Further to the Written Answer by the Minister of State for Pensions Reform, Mr Mike OBrien, on 3 June (HC Deb, 803W), whether, under the contracted arrangements whereby Royal Mail opens post for the Pension Service, Royal Mail staff have access to personal and private information provided by members of the public; and, if so, whether only individuals who have been security cleared may open such post. [HL5079]
The Parliamentary Under-Secretary of State, Department for Work and Pensions (Lord McKenzie of Luton): Royal Mail is working as part of contracted arrangements with the department to open the post received by the Pension Service. While all Royal Mail employees who perform mail-opening duties for the department do have access to personal and private information provided by members of the public, they are subject to a robust range of checks into identity, background and character.
All Royal Mail staff who open and handle the departments post are bound by confidentiality agreements that specify that all mail will be processed in adherence to DWP and Cabinet Office security requirements.
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Which Sudanese officials, identified for investigation by the International Criminal Court for crimes against humanity, have travelled to the United Kingdom in the past four years; what was the purpose of their visit; and what restrictions will be placed on their future visits to the United Kingdom. [HL4811]
The Minister of State, Foreign and Commonwealth Office (Lord Malloch-Brown): In 2007 the International Criminal Court (ICC) issued arrest warrants for two individuals, Ahmed Harun and Ali Kushayb, on charges of war crimes and crimes against humanity. On 14 July 2008 the ICC prosecutor applied to the court for a further warrant, for Sudanese President Bashir, on charges of war crimes, crimes against humanity and genocide. None of these individuals has travelled to the UK in the past four years. Before allowing any individual under investigation by the ICC into the UK we would consider our legal obligations under the Rome statute, including our obligation to arrest and surrender to the ICC any individual for whom there was an outstanding warrant.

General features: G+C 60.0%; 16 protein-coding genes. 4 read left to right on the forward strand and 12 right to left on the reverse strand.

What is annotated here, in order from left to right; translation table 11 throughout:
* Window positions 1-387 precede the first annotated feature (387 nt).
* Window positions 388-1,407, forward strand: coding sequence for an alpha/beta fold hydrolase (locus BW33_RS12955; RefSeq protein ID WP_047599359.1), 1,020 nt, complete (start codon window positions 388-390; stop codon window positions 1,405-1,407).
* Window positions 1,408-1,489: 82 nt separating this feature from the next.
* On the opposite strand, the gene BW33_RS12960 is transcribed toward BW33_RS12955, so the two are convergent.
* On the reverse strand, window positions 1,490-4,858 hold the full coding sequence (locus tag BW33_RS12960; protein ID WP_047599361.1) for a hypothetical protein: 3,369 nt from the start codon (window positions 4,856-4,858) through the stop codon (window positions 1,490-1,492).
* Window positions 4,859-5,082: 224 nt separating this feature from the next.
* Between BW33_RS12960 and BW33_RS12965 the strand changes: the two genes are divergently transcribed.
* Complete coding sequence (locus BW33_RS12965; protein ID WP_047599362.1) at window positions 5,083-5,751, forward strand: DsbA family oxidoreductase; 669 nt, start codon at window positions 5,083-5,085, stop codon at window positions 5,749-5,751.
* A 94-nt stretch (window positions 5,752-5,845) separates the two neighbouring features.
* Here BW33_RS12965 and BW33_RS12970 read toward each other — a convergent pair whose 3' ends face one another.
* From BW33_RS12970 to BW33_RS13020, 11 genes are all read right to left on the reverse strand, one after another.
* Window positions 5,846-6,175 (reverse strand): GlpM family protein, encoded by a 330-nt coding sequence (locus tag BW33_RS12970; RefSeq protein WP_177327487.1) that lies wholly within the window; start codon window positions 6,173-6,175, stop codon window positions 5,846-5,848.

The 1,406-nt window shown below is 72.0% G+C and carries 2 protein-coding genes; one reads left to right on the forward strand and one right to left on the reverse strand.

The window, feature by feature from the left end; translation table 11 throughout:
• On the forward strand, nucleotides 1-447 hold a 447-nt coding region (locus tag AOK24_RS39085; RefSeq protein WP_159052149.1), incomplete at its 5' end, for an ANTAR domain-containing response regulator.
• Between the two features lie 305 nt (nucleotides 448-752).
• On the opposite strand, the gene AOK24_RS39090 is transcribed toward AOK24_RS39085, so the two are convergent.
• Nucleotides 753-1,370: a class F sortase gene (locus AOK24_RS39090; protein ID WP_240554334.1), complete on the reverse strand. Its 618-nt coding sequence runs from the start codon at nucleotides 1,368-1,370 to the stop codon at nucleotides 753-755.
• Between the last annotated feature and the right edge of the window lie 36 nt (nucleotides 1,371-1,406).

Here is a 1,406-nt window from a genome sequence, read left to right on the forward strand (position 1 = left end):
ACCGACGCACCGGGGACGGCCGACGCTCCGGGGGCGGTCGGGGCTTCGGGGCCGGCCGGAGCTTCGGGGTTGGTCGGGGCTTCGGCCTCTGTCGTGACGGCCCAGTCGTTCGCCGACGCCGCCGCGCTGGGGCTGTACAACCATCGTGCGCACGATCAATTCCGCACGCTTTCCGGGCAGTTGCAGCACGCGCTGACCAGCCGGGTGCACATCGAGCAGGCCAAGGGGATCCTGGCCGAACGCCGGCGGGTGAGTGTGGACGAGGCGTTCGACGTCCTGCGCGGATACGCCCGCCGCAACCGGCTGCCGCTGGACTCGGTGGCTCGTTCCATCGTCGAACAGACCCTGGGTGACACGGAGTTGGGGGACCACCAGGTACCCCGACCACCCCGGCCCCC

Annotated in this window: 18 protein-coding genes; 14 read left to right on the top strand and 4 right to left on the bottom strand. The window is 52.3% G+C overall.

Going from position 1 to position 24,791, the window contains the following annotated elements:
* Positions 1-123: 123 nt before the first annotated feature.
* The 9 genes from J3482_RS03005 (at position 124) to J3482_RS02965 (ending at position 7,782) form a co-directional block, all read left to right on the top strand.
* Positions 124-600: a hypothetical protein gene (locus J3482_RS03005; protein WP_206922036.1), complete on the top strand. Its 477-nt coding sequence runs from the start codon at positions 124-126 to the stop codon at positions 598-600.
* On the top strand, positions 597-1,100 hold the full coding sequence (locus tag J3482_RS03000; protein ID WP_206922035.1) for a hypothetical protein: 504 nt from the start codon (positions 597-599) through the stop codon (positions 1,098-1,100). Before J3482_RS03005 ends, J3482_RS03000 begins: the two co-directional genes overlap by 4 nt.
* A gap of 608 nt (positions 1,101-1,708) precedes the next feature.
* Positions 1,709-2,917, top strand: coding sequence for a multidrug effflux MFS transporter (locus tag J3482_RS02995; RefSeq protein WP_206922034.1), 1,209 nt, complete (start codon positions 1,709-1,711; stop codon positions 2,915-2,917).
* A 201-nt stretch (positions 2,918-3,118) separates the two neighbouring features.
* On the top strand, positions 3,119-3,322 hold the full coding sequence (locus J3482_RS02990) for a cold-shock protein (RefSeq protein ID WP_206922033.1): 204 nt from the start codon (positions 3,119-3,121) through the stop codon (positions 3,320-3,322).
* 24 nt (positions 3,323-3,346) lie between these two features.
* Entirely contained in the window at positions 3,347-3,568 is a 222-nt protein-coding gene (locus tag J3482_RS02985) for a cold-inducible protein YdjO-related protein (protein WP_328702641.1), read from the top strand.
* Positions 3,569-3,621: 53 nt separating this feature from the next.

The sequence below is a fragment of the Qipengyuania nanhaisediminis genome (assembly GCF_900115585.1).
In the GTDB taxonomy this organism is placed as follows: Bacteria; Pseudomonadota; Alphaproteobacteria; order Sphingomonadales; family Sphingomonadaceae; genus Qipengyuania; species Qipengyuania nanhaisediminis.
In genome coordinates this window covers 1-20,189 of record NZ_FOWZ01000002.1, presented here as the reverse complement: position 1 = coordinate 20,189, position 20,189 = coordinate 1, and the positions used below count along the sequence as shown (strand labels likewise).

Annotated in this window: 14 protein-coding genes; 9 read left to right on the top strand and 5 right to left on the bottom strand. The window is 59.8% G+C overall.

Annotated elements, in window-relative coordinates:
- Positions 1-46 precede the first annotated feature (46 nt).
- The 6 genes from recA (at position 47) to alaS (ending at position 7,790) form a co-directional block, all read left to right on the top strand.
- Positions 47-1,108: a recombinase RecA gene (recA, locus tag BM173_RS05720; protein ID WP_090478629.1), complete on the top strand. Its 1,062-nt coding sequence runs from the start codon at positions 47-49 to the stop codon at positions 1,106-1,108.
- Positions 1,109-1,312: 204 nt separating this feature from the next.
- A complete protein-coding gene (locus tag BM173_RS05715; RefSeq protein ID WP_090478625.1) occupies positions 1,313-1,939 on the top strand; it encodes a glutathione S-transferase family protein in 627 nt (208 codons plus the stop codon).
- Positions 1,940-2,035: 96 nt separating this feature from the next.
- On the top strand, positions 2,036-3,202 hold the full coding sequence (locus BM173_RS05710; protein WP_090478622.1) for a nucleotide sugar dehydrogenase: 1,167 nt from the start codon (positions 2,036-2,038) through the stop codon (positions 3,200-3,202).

The Minister of State, Foreign and Commonwealth Office (Lord Malloch-Brown): On 8 July an unidentified militia ambushed a UN-African Union (AU) peacekeeping patrol in north Darfur, killing seven peacekeepers and wounding 22. The UN Secretary-General on 9 July called on the Government of Sudan to do their utmost to ensure that the perpetrators are swiftly identified and brought to justice. The UN and the AU have begun a preliminary fact-finding investigation into the attack, which will be followed by an official investigation. My right honourable friend the Foreign Secretary on 9 July called the attack a,
What progress is being made in identifying and indicting those responsible for genocide and crimes against humanity in Darfur, with a view to bringing them to trial at the International Criminal Court. [HL4810]